A Foreign Office spokesman said: “The foreign secretary has raised this case with the Ethiopian foreign minister on 13 separate occasions. We will continue to lobby at all levels, conveying our concern over Andargachew Tsige being detained without regular consular visits and access to a lawyer.”
Maya Foa, director of Reprieve’s death penalty team said: “Andy Tsige was illegally kidnapped and rendered to Ethiopia, where he has now been held in a secret location for nearly a year. The UN special rapporteur is right to raise concerns about torture – especially given Ethiopia’s terrible record on human rights, and their denial of any meaningful consular access.
“It is crucial that the British government now takes stronger action on this case. The way Andy has been treated is in serious violation of international law and the most basic principles of justice – the UK must push for his immediate release.”
Tsige’s lawyer, the barrister Ben Cooper of Doughty Street chambers, said: “[He] was abducted at an international airport, hooded and rendered to Ethiopia, where he has been held incommunicado under a death sentence that was passed unlawfully in his absence. He remains in isolation nearly a year later with only occasional access to the open air.
“His detention violates all minimum standards of treatment. We ask the Foreign Office to follow the lead of the UN special rapporteur on torture to demand an immediate end to Mr Tsege’s torture by seeking his return home to his family in England. This is a clear case of kidnap and should be treated as such.”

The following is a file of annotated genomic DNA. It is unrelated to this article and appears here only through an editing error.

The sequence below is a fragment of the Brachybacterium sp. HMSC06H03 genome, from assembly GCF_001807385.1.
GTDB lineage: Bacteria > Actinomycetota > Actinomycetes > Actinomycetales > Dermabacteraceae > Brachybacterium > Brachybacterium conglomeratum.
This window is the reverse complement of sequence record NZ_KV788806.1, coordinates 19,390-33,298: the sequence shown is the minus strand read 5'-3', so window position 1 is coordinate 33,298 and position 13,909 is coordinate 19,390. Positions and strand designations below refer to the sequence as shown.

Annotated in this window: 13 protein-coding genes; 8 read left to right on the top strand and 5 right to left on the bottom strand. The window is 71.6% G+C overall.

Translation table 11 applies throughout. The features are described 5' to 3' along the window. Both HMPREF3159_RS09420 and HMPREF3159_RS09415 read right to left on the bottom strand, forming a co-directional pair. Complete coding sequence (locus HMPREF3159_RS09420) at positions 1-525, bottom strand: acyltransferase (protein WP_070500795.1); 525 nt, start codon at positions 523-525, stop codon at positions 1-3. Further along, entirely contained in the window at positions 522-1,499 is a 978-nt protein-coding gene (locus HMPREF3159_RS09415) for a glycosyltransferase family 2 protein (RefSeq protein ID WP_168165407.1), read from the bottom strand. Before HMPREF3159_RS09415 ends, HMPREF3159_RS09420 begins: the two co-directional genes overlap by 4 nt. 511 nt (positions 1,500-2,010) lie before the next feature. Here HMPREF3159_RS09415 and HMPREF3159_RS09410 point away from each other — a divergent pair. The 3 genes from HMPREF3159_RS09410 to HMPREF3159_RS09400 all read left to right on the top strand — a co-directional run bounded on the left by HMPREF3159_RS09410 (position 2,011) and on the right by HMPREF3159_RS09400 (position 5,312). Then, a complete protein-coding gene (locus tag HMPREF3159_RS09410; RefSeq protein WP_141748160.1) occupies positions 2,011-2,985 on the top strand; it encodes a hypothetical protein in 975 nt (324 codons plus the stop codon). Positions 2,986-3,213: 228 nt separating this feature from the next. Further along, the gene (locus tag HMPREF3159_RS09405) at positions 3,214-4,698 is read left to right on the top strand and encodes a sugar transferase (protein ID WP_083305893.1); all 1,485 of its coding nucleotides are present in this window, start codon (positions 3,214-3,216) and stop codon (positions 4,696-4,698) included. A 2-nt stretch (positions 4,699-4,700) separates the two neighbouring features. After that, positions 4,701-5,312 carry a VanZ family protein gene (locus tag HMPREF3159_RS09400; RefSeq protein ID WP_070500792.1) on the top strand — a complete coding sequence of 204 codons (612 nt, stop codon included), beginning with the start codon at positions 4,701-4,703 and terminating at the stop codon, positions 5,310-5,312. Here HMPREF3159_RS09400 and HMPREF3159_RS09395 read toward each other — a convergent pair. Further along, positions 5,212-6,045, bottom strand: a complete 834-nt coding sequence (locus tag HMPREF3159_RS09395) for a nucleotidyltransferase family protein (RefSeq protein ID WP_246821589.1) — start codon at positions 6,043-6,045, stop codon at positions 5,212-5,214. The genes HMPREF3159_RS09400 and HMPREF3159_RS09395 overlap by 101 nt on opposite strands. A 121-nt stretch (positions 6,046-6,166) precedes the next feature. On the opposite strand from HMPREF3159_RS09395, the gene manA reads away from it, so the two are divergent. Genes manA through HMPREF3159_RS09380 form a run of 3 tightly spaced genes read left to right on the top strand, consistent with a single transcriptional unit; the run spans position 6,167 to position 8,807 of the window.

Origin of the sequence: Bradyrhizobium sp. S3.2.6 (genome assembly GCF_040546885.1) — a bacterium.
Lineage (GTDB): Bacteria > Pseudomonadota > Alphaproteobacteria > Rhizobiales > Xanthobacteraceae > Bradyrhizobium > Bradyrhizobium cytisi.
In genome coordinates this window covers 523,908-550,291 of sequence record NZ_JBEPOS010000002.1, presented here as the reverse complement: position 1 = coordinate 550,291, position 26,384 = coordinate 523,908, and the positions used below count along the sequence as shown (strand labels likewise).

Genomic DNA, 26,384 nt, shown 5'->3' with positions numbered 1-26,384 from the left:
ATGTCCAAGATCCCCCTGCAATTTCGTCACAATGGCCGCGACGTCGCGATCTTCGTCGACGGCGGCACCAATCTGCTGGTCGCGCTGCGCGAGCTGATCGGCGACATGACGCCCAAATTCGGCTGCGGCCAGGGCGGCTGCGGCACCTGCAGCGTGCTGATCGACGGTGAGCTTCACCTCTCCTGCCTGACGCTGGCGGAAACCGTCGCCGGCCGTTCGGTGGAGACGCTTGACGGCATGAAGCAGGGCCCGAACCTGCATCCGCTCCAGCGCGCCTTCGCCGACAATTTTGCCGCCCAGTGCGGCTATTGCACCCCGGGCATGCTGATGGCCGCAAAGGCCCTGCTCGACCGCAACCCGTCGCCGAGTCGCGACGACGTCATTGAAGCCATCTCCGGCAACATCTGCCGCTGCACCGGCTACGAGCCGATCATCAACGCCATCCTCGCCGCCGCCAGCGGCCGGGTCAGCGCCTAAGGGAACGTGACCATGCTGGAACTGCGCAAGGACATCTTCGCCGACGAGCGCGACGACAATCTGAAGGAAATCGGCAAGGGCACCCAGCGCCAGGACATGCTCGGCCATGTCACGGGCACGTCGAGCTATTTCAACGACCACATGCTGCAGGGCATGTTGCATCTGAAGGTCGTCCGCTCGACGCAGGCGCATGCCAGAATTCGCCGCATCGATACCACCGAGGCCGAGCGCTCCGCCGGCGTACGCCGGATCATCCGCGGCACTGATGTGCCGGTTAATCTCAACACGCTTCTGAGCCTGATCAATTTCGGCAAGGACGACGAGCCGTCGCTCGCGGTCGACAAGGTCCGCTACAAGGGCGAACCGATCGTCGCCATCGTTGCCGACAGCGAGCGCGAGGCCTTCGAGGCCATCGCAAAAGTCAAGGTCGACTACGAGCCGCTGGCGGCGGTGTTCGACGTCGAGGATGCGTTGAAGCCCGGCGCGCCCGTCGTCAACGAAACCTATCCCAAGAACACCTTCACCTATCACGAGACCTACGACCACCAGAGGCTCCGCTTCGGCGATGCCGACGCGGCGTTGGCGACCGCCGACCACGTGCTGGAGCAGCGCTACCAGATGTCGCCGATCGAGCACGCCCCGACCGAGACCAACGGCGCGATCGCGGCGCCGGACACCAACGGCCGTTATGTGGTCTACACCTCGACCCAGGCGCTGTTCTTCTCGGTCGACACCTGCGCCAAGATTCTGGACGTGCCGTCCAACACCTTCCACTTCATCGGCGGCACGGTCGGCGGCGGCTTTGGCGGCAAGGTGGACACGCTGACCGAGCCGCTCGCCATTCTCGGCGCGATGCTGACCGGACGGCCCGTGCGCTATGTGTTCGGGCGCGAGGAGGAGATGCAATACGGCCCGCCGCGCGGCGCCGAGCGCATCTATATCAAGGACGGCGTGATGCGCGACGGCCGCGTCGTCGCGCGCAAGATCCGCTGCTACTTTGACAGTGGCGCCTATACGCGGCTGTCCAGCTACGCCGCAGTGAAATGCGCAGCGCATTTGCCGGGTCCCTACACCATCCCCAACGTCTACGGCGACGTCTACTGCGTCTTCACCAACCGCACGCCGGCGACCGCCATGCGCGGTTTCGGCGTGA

Elections are taking place in Ethiopia this weekend. Tsige’s family hopes the government will relax restrictions on the opposition once voting is over.
In a lengthy statement, the Ethiopian embassy said that Ginbot 7 had been proscribed a terrorist organisation by the country’s parliament. Tsige, as general secretary, it added, was charged with “conspiring to perpetrate terror and violence in Ethiopia by planning, training, financing, and organising terrorist recruits in Eritrea” and found guilty of “conspiring and working with and under Ginbot 7, to overthrow the legitimate government of Ethiopia through terrorist acts”.
Following conviction and sentence, the embassy continued, the government sent a formal request of assistance to those states with which Ethiopia has an extradition treaty, requesting them to transfer all sentenced individuals in the event of their presence on their territory.
“It was on the basis of this request, and the existing extradition treaty with the Republic of Yemen, that [he] was extradited to Ethiopia. Accordingly, [he] is currently in detention at the federal prison,” it said.
The statement added: “Mr Tsige was serving as a Trojan horse, assisting the Eritrean government’s repeated and ongoing attempts to wreak havoc and instability in the sub-region. Mr Tsige is well-treated and has received visits from the British ambassador to Ethiopia. He has also spoken to his family on the phone.”